PHOTO COURTESY: RIGHTHAND ROBOTICS
If you work in a warehouse there’s a good chance that an increasing number of your coworkers might be robots. Kiva Systems started the trend in 2003 by developing automated “squat orange cubes on wheels”, that lift stacks of inventory shelves and deliver them to pickers. Amazon accelerated this trend by purchasing Kiva Systems in 2012 for $775 million.
Amazon Robotics is Born
Within a couple years Amazon took Kiva off the market and rebranded the division as Amazon Robotics, providing themselves with a significant competitive advantage over other logistics businesses and retailers. One of the unintended consequences of this step was an influx of robotics startups, such as 6 River Systems, RightHand Robotics and Locus Robotics, into the warehouse space. They stepped in to serve the needs of the retailers and logistics businesses that had been left high and dry by Amazon’s discontinuation of support for Kiva.
Business is Booming & Labor is Tight
The primary growth driver for this robotics activity is the explosion of e-commerce business. Web sales in 2016 reached $394.86 billion, a 15.6% increase over $341.7 billion in 2015. This represents the highest growth rate since 2013, when online sales grew 16.5% over 2012.
This in turn is fueling a hiring spree. Last year US warehouses added 262,000 jobs over the past five years with now nearly 950,000 working in the sector, the fastest-growing sector in the logistics industry as a whole. Amazon made a pledge in January this year to create more than 100,000 full-time jobs in the next 18 months. Most of these are targeted for work in their fulfillment centers. They currently have 150 and plan to increase that by another 20 this year.
As one of the first steps Amazon this week are hosting a giant job fair in multiple locations around the country with the goal of hiring 50,000 new workers. Offers will be made on the spot to fill the positions. However it’s currently a tight logistics labor market and the crunch will worsen when hiring starts as early as September for the holiday shopping season.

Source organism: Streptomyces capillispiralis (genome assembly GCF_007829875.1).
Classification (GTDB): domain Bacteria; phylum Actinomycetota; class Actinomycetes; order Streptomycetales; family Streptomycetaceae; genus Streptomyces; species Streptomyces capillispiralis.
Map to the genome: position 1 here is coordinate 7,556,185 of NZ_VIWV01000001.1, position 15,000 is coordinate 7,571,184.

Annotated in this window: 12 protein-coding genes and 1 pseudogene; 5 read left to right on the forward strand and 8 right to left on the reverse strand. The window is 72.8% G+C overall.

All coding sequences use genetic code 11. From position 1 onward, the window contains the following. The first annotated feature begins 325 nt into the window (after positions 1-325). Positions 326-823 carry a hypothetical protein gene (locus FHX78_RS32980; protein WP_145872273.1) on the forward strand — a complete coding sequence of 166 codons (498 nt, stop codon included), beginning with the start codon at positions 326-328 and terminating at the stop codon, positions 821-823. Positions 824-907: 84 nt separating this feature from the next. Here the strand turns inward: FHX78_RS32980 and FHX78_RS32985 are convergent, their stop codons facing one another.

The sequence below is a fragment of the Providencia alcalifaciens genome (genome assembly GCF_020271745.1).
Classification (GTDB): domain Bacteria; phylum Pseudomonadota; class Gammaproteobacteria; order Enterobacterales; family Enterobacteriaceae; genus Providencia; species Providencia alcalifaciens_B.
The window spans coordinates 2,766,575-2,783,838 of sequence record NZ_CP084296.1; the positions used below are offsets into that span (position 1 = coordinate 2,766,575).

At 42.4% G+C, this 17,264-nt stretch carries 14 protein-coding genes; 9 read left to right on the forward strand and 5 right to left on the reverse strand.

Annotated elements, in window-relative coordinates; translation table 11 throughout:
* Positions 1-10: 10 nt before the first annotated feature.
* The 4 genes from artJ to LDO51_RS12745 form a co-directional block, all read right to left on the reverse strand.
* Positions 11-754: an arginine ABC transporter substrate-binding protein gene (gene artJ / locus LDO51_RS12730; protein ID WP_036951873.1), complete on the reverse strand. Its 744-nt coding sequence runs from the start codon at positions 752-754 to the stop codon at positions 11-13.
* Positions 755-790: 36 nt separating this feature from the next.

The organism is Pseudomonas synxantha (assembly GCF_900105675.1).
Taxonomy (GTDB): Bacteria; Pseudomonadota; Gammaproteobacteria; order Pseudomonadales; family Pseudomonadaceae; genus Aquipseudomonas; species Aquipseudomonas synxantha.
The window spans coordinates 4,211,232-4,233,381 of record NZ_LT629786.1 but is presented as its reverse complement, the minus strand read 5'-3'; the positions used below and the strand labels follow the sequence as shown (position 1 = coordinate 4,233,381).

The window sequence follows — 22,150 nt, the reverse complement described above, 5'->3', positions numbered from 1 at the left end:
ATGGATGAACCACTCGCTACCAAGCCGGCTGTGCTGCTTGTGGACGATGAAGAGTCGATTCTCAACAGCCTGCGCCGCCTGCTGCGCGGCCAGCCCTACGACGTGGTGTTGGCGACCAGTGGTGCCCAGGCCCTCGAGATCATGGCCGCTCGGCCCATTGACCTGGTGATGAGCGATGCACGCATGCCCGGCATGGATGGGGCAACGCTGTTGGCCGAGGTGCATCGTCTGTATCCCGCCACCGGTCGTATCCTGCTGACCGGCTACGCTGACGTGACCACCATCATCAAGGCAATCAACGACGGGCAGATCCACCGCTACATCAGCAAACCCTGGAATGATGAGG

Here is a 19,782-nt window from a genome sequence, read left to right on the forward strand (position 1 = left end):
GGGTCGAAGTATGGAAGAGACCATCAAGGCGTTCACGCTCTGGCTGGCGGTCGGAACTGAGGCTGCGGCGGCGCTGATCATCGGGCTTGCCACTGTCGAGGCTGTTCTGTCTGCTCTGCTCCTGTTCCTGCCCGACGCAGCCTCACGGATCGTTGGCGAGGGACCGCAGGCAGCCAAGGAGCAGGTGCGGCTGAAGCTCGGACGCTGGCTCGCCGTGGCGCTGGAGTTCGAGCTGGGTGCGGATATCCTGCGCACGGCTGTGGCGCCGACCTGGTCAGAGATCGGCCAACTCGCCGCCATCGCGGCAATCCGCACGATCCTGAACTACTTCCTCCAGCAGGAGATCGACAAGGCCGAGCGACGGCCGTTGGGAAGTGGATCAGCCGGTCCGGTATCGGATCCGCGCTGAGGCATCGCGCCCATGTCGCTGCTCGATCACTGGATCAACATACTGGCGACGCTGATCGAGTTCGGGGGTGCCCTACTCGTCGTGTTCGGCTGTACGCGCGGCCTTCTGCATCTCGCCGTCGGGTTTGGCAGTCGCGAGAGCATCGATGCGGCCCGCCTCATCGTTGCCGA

Amazon Robotics Challenge
This combination of explosive e-commerce growth and a tightening labor market is serving as a catalyst for development of automated robotic solutions. Amazon are very aware of this and have sponsored for the past three years the Amazon Robotics Challenge (ARC). Contestants are invited to develop a robot to pick and stow items on shelves or in boxes.
16 teams are in the running this year at RoboCup 2017 in Nagoya, Japan. Teams are usually given a heads up as to what they would be picking, but this year they get to know only 50% of the items. In addition the machines must work in a limited space, be quiet and be able to work autonomously. Team Delft from the Netherlands were the winners of the 2016 challenge and Team RBO from the Technical University of Berlin where the winners of the first ARC held in Seattle, Washington.
Picking items is labor-intensive and the biggest labor cost in most e-commerce distribution centers. Saks Fifth Avenue owner Hudson’s Bay and Chinese online retail giant JD.com are currently testing robotic pickers in distribution centers. Robotics companies are claiming that they can move gadgets toys and consumer products 50% faster than human workers.
Hudson Bay is testing RightHand Robotics robots in a distribution center in Scarborough, Ontario.
As reported in the Wall Street Journal
“This thing could run 24 hours a day,” said Erik Caldwell, the retailer’s senior vice president of supply chain and digital operations, at a conference in May. “They don’t get sick; they don’t smoke.”
Also from the same article,
“Previous waves of warehouse automation didn’t lead to sudden mass layoffs, partly because order volumes have been growing so fast. And automated picking is still at least a year away from commercial use, robotics experts say. The main challenge lies in creating the enormous databases of 3D-rendered objects that robots need to determine the best way to grip new objects.”
The Warehouse Employees Biggest Fear
This is the biggest fear by far from warehouse employees – robots eliminating the need for human workers. A recent analysis by Robert Atkinson and John Wu of the Information Technology & Innovation Foundation refutes that. They quantified the rate of job destruction in every decade from 1850 onwards based on census data. They found that an incredible 57% of the jobs that workers did in 1960 no longer exist today. However employment keeps on relentlessly climbing. Old jobs are being replaced by new, different jobs.
Warehouse workers are in a good place right now. A tight labor market virtually guarantees better working conditions. However the invasion of the warehouse robots is slowly picking up speed requiring flexibility from the worker in adapting to the opportunities presented by their new working environment.
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